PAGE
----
Notes are not like buildings or paintings, they have no lasting objective meaning, no unalterable presence. Of course, there is the score, the sheet of music filled with more or less exact and detailed indications by the composer, who was able to encrypt his musical thoughts through the centuries, like a map which is supposed to point us musical wanderers the way to the work of art. Despite being only a thousand years old, written notation has conserved an enormous richness of musical works of art for us.
However, we know only too well that the far greater part of all the music ever thought up by human minds represents a continent forever lost to us, for the simple reason that it was never notated, but passed on orally, ultimately disappearing. And therein, we get an inkling of the fundamental problem, and at the same time the true meaning of interpretation: every musical work of art must be brought to life continuously. Time and again, it must be illuminated, gauged and, quite simply, understood. In doing so, it is not necessarily the novelty of what is being said, but the degree of inner necessity, the humanity, the expressive power that determine the relevance of an interpretation. And then there is another, deeper meaning: our innermost is the true content of music, the subjective, and this can only ever be rendered by someone who puts his own subjective innermost into the work of art. In short, therefore, the composer’s inner life must be conveyed by the inner life of the interpreter in order to reach the inner life of the listener. Music cannot express itself, it must be brought into our present, again and again. Music must be played, that is why its meaning cannot be more than a possibility of being discovered by the interpreter. For this reason, its meaning is an existence of possibilities first and foremost. On this basis, one might interpret music as a symbol of infinity.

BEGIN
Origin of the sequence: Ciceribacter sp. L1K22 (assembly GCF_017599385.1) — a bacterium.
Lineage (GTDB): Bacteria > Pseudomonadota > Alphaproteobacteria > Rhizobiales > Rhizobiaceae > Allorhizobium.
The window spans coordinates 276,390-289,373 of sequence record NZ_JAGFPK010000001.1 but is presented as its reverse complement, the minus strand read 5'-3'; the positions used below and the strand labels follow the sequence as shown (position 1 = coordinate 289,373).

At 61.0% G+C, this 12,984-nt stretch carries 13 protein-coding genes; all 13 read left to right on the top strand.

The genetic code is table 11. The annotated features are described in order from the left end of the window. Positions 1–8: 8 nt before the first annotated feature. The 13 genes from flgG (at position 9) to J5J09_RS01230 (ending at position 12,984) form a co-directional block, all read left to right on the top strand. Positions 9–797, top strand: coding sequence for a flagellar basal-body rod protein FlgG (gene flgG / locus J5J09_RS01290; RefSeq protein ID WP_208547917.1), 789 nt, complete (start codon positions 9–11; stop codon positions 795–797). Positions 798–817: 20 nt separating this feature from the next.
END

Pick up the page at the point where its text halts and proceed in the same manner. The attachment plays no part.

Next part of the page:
We must attune to a work of art, no matter its nature; it is a closed system, a closed realm, a world unto itself. This attuning requires a basic openness of all our senses, for that is the only chance a work of art has to unfold within us and have its effect. When we listen to “Early Music”, for example, with the conscious belief that it is old music and not our own innermost concern, the work of art is already lost beyond redemption. Our habit of encountering works with a historicizing attitude is dangerous, for all this does is to hinder our perception of its true message, while its deeper core remains hidden. We do not live, we merely reflect upon life. We thereby lose music, because we no longer dare to feel music alone, to encounter it in the moment. We settle for its description – if only the printed one in the programme. Of course as performers, we musicians have a special responsibility for the notated score in its purity – we have been trained, among other things, to be painstaking interpreters of the printed page, we have all the historical sources at our fingertips and the ability to “translate” it exactly. However, we should never settle for that, but keep an eye on our natural relationship with music. A composition, however, is an organism, and the only purpose of its text is to understand the composer’s original impulse, no more and no less. The fact that the work is the way it is can only be felt. It is impossible to plan every detail of a performance; the interpreter is a means to make music an immediate experience, is always present and never part of the past. Thus, interpreting is not only mastering, but also a process of living with, in and within the music. To us, a performance is always about experience and internalization of the music, not just about insight. This is the only way of encountering the “present” in music, by making the time of listening the same as the time of the music. Music often causes us to forget our sense of time, and time becomes meaningless. Only art is able to engender a feeling of “eternity” in this situation – thereby creating something which is impossible in life.